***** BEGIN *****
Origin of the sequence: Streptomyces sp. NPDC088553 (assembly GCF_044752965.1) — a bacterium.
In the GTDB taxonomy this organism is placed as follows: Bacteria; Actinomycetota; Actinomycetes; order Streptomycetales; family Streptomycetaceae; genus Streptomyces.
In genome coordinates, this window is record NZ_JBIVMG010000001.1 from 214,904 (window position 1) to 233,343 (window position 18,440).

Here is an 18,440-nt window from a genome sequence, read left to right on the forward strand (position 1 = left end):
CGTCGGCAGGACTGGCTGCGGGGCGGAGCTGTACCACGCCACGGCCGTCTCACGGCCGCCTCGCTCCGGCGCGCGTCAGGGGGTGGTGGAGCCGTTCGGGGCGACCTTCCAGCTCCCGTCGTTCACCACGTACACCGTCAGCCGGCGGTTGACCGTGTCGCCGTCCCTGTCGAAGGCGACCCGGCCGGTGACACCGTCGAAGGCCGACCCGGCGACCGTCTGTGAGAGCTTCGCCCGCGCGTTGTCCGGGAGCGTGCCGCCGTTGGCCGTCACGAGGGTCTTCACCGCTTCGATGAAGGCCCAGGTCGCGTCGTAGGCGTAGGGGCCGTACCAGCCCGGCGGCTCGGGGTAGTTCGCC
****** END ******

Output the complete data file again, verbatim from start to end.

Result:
Origin of the sequence: Streptomyces sp. NPDC088553 (assembly GCF_044752965.1) — a bacterium.
In the GTDB taxonomy this organism is placed as follows: Bacteria; Actinomycetota; Actinomycetes; order Streptomycetales; family Streptomycetaceae; genus Streptomyces.
In genome coordinates, this window is record NZ_JBIVMG010000001.1 from 214,904 (window position 1) to 233,343 (window position 18,440).

Here is an 18,440-nt window from a genome sequence, read left to right on the forward strand (position 1 = left end):
CGTCGGCAGGACTGGCTGCGGGGCGGAGCTGTACCACGCCACGGCCGTCTCACGGCCGCCTCGCTCCGGCGCGCGTCAGGGGGTGGTGGAGCCGTTCGGGGCGACCTTCCAGCTCCCGTCGTTCACCACGTACACCGTCAGCCGGCGGTTGACCGTGTCGCCGTCCCTGTCGAAGGCGACCCGGCCGGTGACACCGTCGAAGGCCGACCCGGCGACCGTCTGTGAGAGCTTCGCCCGCGCGTTGTCCGGGAGCGTGCCGCCGTTGGCCGTCACGAGGGTCTTCACCGCTTCGATGAAGGCCCAGGTCGCGTCGTAGGCGTAGGGGCCGTACCAGCCCGGCGGCTCGGGGTAGTTCGCC